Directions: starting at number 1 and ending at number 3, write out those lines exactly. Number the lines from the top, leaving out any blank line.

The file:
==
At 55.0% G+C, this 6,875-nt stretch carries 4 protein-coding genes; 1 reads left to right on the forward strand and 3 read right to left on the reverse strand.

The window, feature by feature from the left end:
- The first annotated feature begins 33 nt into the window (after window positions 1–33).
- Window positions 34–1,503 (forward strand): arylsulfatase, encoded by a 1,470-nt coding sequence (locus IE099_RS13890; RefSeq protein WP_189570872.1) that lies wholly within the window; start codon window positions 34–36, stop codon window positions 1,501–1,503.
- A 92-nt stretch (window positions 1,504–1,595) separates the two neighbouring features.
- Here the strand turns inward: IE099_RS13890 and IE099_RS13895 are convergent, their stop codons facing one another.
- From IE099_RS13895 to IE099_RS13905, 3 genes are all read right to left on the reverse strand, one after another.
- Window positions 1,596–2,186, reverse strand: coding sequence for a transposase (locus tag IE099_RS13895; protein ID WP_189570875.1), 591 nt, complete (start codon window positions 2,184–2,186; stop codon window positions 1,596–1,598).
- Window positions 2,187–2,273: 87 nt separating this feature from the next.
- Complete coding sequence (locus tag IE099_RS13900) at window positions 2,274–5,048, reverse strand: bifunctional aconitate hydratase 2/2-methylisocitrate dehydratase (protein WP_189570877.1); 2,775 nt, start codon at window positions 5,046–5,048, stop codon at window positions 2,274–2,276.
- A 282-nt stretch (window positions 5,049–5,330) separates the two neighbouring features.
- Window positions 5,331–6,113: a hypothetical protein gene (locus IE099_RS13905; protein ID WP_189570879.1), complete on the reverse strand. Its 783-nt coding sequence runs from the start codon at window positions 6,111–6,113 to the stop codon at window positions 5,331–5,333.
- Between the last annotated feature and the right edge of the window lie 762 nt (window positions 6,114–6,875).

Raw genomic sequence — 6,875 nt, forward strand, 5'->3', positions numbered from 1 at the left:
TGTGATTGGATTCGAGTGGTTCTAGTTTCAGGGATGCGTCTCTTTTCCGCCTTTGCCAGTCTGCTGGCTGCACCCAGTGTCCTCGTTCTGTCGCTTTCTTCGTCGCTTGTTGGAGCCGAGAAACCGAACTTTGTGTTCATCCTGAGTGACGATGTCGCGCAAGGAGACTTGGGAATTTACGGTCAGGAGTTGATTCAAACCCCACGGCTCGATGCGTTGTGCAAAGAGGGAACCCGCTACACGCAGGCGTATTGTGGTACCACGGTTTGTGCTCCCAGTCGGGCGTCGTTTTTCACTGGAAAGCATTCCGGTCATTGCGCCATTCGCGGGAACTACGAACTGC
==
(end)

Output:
At 55.0% G+C, this 6,875-nt stretch carries 4 protein-coding genes; 1 reads left to right on the forward strand and 3 read right to left on the reverse strand.

The window, feature by feature from the left end:
- The first annotated feature begins 33 nt into the window (after window positions 1–33).